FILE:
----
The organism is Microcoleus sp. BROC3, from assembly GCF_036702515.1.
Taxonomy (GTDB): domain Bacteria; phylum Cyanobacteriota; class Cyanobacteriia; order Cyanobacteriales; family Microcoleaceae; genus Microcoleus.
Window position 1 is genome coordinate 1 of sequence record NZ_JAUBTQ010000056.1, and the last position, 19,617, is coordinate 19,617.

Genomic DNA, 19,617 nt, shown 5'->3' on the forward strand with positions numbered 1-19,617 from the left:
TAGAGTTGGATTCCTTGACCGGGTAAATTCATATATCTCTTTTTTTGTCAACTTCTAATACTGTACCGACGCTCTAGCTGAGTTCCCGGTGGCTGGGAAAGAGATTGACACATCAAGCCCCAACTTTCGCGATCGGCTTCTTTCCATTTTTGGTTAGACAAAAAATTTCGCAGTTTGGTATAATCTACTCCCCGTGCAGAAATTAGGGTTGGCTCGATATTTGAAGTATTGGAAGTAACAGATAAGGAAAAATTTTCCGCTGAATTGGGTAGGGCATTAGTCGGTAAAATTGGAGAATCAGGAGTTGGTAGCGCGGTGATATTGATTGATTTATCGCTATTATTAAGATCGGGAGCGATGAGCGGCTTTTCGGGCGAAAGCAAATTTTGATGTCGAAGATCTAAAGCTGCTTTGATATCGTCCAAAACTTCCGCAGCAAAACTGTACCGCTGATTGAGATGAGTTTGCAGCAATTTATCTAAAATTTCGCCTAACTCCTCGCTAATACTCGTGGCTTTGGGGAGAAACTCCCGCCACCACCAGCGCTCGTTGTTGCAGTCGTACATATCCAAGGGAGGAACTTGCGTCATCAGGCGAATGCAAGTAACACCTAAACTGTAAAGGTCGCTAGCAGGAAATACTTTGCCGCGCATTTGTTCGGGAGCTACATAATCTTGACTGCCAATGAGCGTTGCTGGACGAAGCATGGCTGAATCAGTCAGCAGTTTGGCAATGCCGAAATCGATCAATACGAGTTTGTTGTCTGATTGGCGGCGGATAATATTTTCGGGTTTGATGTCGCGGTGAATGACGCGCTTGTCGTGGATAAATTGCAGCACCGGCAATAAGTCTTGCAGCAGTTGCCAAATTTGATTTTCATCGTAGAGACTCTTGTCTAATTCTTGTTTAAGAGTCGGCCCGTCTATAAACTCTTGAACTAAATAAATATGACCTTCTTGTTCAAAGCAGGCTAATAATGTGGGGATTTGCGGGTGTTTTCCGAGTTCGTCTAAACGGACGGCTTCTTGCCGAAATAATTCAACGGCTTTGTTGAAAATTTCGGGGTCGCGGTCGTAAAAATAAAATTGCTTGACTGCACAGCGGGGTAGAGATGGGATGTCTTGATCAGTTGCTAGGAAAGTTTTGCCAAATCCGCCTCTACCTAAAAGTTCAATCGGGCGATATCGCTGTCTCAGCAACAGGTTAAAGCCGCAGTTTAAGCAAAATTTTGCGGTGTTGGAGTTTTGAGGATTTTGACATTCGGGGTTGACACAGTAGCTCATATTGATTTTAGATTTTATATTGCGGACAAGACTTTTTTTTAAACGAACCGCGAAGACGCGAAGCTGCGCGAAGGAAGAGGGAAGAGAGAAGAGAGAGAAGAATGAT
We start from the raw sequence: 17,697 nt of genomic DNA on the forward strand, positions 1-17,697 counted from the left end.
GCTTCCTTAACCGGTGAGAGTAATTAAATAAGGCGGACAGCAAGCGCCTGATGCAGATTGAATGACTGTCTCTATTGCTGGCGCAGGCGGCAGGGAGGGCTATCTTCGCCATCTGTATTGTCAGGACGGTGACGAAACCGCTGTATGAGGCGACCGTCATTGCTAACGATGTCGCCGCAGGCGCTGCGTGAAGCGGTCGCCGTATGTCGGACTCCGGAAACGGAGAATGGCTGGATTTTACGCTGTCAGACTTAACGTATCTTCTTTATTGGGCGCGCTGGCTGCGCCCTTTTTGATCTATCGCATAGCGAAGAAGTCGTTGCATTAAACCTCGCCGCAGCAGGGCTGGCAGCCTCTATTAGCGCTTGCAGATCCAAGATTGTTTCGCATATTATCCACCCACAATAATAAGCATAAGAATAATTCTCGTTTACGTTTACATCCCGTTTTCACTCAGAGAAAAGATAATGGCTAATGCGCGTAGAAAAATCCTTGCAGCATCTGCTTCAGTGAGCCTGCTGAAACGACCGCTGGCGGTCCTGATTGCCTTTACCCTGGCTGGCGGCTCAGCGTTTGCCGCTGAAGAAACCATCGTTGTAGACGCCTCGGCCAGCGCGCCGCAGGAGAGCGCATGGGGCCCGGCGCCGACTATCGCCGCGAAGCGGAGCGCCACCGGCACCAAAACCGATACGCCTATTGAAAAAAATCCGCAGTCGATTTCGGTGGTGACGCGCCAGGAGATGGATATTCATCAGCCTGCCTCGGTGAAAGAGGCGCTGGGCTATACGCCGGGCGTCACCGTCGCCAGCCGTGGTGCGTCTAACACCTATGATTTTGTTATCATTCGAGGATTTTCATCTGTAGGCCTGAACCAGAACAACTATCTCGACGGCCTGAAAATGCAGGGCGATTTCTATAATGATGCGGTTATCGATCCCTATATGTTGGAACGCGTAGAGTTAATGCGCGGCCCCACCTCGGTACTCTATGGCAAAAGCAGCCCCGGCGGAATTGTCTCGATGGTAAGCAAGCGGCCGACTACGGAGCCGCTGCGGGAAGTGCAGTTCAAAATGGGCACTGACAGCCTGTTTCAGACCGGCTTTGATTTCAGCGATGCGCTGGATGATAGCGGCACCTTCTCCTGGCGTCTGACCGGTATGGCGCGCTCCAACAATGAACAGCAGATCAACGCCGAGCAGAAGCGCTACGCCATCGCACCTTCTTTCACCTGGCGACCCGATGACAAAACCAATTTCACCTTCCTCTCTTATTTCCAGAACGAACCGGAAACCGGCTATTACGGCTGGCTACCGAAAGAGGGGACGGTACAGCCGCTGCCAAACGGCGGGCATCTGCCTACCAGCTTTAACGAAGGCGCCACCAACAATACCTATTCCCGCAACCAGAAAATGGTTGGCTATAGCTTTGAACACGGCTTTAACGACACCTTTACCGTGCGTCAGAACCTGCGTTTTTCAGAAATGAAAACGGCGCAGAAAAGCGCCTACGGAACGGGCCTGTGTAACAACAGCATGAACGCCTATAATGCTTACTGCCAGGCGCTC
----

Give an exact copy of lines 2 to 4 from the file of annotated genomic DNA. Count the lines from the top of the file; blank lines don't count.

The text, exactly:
Taxonomy (GTDB): domain Bacteria; phylum Cyanobacteriota; class Cyanobacteriia; order Cyanobacteriales; family Microcoleaceae; genus Microcoleus.
Window position 1 is genome coordinate 1 of sequence record NZ_JAUBTQ010000056.1, and the last position, 19,617, is coordinate 19,617.

Genomic DNA, 19,617 nt, shown 5'->3' on the forward strand with positions numbered 1-19,617 from the left: